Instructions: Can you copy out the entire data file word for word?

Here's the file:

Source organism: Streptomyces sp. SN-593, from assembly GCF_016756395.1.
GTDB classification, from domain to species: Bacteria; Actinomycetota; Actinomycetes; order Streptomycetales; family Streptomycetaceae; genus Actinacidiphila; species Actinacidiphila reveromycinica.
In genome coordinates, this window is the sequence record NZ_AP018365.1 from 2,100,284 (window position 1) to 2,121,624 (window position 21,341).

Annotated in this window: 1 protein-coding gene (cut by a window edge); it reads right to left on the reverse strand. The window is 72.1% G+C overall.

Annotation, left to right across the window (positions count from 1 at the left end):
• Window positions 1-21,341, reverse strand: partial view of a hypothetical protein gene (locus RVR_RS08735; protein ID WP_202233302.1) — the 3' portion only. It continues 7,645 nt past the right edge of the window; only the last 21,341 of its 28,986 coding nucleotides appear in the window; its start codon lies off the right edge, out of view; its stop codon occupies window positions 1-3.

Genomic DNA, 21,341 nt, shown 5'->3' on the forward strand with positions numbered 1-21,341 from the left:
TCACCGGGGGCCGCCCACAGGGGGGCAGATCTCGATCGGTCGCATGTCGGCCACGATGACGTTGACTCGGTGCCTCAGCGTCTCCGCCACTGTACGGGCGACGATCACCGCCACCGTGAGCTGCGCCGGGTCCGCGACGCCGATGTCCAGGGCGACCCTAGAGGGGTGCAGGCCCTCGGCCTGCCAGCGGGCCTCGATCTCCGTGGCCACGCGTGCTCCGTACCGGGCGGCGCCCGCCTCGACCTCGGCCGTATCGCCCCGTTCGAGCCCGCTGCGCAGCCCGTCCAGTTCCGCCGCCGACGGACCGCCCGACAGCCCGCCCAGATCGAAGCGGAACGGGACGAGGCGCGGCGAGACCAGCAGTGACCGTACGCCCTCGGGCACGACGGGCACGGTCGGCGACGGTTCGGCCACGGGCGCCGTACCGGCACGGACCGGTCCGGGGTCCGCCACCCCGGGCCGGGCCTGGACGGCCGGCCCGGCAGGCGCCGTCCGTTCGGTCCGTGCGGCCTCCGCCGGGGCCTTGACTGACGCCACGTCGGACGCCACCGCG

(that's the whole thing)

Source organism: Streptomyces sp. SN-593, from assembly GCF_016756395.1.
GTDB classification, from domain to species: Bacteria; Actinomycetota; Actinomycetes; order Streptomycetales; family Streptomycetaceae; genus Actinacidiphila; species Actinacidiphila reveromycinica.
In genome coordinates, this window is the sequence record NZ_AP018365.1 from 2,100,284 (window position 1) to 2,121,624 (window position 21,341).

Annotated in this window: 1 protein-coding gene (cut by a window edge); it reads right to left on the reverse strand. The window is 72.1% G+C overall.

Annotation, left to right across the window (positions count from 1 at the left end):
• Window positions 1-21,341, reverse strand: partial view of a hypothetical protein gene (locus RVR_RS08735; protein ID WP_202233302.1) — the 3' portion only. It continues 7,645 nt past the right edge of the window; only the last 21,341 of its 28,986 coding nucleotides appear in the window; its start codon lies off the right edge, out of view; its stop codon occupies window positions 1-3.

Genomic DNA, 21,341 nt, shown 5'->3' on the forward strand with positions numbered 1-21,341 from the left:
TCACCGGGGGCCGCCCACAGGGGGGCAGATCTCGATCGGTCGCATGTCGGCCACGATGACGTTGACTCGGTGCCTCAGCGTCTCCGCCACTGTACGGGCGACGATCACCGCCACCGTGAGCTGCGCCGGGTCCGCGACGCCGATGTCCAGGGCGACCCTAGAGGGGTGCAGGCCCTCGGCCTGCCAGCGGGCCTCGATCTCCGTGGCCACGCGTGCTCCGTACCGGGCGGCGCCCGCCTCGACCTCGGCCGTATCGCCCCGTTCGAGCCCGCTGCGCAGCCCGTCCAGTTCCGCCGCCGACGGACCGCCCGACAGCCCGCCCAGATCGAAGCGGAACGGGACGAGGCGCGGCGAGACCAGCAGTGACCGTACGCCCTCGGGCACGACGGGCACGGTCGGCGACGGTTCGGCCACGGGCGCCGTACCGGCACGGACCGGTCCGGGGTCCGCCACCCCGGGCCGGGCCTGGACGGCCGGCCCGGCAGGCGCCGTCCGTTCGGTCCGTGCGGCCTCCGCCGGGGCCTTGACTGACGCCACGTCGGACGCCACCGCG